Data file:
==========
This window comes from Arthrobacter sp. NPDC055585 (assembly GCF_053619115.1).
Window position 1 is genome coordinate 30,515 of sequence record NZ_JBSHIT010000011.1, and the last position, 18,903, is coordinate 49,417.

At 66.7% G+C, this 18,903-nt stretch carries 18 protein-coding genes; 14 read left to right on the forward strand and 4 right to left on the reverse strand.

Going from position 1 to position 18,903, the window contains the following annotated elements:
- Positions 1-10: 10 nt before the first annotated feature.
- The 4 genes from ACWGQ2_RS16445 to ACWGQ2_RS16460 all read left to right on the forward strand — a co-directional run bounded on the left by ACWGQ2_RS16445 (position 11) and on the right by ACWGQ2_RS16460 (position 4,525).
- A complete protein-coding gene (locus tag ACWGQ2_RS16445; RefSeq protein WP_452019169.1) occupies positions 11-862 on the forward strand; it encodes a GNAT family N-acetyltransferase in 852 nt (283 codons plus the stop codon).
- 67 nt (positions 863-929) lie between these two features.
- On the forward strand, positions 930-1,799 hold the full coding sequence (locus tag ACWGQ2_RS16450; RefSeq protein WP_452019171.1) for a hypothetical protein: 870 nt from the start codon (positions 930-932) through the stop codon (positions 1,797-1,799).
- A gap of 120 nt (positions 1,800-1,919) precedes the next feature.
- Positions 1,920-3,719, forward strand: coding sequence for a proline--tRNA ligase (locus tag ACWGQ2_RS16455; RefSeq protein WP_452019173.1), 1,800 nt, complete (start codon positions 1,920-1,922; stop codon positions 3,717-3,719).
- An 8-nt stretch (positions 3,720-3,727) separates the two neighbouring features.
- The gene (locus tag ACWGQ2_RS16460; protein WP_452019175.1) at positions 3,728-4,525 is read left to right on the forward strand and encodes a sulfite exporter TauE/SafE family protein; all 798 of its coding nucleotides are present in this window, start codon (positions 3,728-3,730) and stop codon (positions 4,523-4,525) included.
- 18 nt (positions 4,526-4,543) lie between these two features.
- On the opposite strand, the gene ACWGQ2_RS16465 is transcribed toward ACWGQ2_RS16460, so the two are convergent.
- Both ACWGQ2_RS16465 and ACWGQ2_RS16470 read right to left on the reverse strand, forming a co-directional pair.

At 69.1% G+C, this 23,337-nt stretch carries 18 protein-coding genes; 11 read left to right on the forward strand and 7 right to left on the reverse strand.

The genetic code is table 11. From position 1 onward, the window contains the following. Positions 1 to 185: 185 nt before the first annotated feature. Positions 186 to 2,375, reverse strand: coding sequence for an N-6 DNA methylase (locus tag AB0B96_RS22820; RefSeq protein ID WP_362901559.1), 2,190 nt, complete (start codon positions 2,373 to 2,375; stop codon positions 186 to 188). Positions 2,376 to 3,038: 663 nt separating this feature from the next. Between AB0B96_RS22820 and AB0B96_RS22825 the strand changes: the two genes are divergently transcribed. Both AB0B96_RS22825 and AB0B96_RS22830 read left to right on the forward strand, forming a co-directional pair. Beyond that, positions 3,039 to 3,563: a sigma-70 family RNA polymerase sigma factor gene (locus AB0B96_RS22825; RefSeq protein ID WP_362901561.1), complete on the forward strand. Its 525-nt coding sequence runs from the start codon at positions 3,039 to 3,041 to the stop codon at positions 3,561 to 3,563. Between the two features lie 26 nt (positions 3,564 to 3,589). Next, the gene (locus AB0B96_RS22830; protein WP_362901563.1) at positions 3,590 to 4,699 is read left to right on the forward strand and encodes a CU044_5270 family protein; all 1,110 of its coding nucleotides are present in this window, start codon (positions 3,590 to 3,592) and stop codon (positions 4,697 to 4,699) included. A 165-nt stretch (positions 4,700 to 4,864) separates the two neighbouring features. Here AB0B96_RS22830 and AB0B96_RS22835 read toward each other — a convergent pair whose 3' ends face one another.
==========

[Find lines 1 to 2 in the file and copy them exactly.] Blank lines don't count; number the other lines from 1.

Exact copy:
This window comes from Arthrobacter sp. NPDC055585 (assembly GCF_053619115.1).
Window position 1 is genome coordinate 30,515 of sequence record NZ_JBSHIT010000011.1, and the last position, 18,903, is coordinate 49,417.